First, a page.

Wednesday, October 1, 2014

Review: MBRP Single Side-Exit Exhaust for 5.3L V8 GM engines (w/pictures & video)

For when your limited budget parallels your disregard for manners

Those of us that live in the snow belt are far too familiar with the moisture-and-road-salt-induced rust that eats away at the underside of your winter-battling car or truck. Yet until scientists devise a practical, wide-scale way to treat the roads and effectively prevent such oxidization, we're stuck with snow plows, sanders, and the crappy road surfaces that result. As such, rust inevitably takes its toll on your vehicle, and my Avalanche was no exception. Exhaust system after exhaust system corroded past the point of repair and late in the winter of 2013, the same happened yet again. This time, a strict budget and the recent disintegration of a custom-bent “shop-floor special” in mind, I decided to try a mass-made example from a reputable company. Many forum threads and a $297 Amazon charge later, an MBRP Single Side-Exit Cat-Back exhaust system was en route to its new life fixed to the undercarriage of my Avy. This would mark the fifth aftermarket exhaust system I've had experience with on a 5.3L GM truck motor, in the order of: Gibson, Magnaflow, two random shop-floor custom-bent examples, and now the MBRP. Having gone through the same process so many times, it's safe to say I'm no stranger to the wide world of using a V8 Chevy truck engine to make noise. How did MBRP's budget-minded kit fare? Let's find out...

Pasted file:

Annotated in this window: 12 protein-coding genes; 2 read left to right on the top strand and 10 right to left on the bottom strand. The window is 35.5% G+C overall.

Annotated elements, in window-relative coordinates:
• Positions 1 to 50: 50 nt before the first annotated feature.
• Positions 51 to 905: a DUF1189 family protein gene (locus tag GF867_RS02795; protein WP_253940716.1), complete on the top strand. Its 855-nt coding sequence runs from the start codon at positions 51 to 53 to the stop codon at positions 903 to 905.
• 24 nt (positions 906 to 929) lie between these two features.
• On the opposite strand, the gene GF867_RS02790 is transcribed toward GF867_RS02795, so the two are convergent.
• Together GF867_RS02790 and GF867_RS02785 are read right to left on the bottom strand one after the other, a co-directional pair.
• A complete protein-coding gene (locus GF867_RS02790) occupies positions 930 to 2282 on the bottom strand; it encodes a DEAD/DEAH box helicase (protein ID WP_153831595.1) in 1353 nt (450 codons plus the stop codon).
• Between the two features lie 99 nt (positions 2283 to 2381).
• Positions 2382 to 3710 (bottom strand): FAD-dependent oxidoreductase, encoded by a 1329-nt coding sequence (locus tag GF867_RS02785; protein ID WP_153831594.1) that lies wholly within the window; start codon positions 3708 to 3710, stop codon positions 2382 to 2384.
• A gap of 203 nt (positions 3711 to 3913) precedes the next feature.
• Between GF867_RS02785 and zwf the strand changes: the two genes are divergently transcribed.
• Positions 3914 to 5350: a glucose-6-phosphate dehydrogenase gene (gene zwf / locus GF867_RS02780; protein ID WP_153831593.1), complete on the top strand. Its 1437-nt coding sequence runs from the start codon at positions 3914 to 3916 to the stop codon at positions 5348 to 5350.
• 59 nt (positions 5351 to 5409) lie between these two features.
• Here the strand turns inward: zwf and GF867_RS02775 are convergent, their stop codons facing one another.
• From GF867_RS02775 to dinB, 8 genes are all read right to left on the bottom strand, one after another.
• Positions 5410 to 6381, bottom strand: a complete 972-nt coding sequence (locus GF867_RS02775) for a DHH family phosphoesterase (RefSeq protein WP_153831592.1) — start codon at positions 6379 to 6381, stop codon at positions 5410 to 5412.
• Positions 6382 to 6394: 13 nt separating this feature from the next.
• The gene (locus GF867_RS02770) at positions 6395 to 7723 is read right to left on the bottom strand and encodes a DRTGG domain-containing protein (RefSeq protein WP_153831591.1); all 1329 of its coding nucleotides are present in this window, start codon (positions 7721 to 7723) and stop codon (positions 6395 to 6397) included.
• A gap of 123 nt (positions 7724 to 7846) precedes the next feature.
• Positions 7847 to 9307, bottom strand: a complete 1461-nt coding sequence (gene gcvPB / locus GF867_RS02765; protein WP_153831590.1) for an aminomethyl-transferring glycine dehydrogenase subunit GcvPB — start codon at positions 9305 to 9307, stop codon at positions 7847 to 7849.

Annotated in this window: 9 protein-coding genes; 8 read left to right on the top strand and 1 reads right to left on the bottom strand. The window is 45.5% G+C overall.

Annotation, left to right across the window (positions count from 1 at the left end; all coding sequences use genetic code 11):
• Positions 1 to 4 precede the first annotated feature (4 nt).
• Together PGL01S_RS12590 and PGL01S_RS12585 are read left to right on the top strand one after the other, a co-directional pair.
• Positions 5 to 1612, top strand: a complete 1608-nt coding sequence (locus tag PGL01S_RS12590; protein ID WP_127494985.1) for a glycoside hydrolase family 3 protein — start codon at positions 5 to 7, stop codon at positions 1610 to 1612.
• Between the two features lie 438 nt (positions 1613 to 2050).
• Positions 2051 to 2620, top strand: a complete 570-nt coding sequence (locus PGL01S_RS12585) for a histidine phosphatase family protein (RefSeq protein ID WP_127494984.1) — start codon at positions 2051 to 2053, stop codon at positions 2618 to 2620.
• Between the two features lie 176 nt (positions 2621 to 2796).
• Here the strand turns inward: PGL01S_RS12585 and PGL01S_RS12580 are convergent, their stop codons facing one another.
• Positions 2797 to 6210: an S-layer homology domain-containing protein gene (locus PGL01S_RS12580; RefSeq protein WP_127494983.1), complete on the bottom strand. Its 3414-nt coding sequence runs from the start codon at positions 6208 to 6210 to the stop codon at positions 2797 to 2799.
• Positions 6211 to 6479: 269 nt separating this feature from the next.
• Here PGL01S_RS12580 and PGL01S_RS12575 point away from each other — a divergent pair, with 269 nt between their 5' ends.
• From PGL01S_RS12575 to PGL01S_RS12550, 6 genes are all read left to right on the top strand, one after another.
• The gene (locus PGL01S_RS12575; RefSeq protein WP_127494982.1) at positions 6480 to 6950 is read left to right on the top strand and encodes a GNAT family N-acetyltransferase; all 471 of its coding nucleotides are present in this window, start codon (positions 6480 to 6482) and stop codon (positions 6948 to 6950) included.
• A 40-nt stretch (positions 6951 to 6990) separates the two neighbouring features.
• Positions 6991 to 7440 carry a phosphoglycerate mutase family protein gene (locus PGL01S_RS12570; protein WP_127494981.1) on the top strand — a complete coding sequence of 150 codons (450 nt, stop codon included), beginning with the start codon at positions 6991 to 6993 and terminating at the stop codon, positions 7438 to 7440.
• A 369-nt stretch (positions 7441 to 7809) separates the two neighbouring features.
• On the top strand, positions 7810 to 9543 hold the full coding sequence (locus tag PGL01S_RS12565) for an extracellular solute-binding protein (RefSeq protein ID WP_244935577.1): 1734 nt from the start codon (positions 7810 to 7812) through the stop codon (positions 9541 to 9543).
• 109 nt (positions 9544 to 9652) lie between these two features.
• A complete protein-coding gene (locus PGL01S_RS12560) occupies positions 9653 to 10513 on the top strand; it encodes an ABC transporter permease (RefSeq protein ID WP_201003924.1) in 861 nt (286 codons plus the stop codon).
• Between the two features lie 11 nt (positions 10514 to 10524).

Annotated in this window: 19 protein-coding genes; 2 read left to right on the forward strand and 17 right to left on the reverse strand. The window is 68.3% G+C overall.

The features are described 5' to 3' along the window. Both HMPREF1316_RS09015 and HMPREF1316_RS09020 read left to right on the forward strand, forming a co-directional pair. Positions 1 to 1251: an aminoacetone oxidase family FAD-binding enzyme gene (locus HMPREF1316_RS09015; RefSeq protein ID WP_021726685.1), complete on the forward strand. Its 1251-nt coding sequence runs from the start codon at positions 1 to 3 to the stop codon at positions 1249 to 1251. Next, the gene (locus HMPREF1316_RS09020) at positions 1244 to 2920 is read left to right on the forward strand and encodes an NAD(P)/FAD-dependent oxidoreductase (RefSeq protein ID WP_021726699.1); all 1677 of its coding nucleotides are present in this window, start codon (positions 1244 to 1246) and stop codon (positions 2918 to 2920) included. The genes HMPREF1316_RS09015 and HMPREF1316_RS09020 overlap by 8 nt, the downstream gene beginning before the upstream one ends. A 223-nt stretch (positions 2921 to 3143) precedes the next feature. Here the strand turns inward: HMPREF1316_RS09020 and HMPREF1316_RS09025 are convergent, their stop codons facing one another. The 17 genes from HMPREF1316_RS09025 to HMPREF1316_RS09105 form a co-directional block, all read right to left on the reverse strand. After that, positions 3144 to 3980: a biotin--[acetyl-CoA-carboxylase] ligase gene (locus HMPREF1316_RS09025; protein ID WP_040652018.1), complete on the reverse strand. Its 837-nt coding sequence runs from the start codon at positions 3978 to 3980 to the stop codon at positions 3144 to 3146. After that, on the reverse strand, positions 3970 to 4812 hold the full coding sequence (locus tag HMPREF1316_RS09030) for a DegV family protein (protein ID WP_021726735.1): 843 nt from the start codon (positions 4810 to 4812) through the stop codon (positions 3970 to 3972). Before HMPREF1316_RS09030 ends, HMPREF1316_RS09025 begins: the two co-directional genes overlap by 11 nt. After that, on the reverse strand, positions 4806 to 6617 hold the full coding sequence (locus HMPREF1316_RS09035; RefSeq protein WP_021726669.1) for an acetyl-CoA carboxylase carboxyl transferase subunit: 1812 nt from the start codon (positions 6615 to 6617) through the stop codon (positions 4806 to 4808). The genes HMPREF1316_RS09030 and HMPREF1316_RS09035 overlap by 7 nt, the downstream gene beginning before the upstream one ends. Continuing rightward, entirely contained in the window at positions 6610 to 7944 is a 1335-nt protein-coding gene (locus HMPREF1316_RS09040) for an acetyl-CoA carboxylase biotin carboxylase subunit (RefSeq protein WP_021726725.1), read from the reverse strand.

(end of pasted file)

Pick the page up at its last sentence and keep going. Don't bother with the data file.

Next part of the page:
With tip installed

What we have here is the basic “swept-side” single-exit, which is a fancy way of saying it occupies the same location and has the same style as the factory system. Some like the stock look, others don't; to each their own. The factory-spec appearance does have a “stealth mode” draw to it, and it forces you to focus on the other traits that can really set it apart. Up close the pipes are nicely made (and look much better painted black...more on that later), with nice bends and clean welds. Nothing of show-quality here, but it doesn't look like a hack-job either. Running it without the provided tip creates an even smoother, almost-hidden look, which is fairly badass in my opinion.
Score: 4/5

People generally fit into one of three groups: those craving a NASCAR-style sound, those who want dead silence, and those looking for the “perfect pipes,” which roar when revving and under hard acceleration but packing a quieter demeanor on the highway or when simply cruising along. I fit into the third demographic; there's nothing that can replace a V8 rumble and I absolutely wanted to hear my truck's engine bellow when hitting the loud-pedal, but regularly blowing my eardrums during my eighty daily highway miles wasn't appealing. Hoping for the MBRP to fit into this formula, it didn't turn out to be perfectly on-point with what I had been looking for.